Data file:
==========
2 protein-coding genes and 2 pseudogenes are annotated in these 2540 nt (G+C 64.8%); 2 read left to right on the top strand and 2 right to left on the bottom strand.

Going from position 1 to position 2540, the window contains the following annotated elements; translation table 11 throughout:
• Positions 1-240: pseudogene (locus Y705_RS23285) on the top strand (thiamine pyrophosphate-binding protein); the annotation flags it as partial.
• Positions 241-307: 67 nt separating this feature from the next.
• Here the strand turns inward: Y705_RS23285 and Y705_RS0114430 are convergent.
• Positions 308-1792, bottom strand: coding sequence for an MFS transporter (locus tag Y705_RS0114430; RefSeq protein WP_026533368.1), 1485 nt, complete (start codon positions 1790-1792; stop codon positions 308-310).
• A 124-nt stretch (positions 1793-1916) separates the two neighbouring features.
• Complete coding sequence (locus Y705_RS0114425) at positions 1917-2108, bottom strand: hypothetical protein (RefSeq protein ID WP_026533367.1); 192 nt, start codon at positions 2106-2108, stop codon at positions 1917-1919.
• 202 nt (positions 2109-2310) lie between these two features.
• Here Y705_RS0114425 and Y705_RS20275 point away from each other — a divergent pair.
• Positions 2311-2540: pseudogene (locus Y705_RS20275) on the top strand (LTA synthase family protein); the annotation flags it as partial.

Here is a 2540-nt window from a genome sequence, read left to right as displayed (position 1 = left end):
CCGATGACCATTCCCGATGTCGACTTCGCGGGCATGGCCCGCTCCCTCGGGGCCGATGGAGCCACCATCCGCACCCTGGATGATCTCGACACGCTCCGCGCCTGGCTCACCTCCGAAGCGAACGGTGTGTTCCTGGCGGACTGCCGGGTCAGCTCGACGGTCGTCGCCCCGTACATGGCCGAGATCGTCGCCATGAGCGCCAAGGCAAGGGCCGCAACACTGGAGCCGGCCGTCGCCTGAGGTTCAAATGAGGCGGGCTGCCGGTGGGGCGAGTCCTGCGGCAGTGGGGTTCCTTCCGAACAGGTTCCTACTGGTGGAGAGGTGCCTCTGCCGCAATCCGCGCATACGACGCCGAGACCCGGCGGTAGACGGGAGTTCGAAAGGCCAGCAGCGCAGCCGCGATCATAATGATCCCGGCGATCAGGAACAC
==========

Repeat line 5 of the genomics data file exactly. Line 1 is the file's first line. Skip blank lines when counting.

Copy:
• Here the strand turns inward: Y705_RS23285 and Y705_RS0114430 are convergent.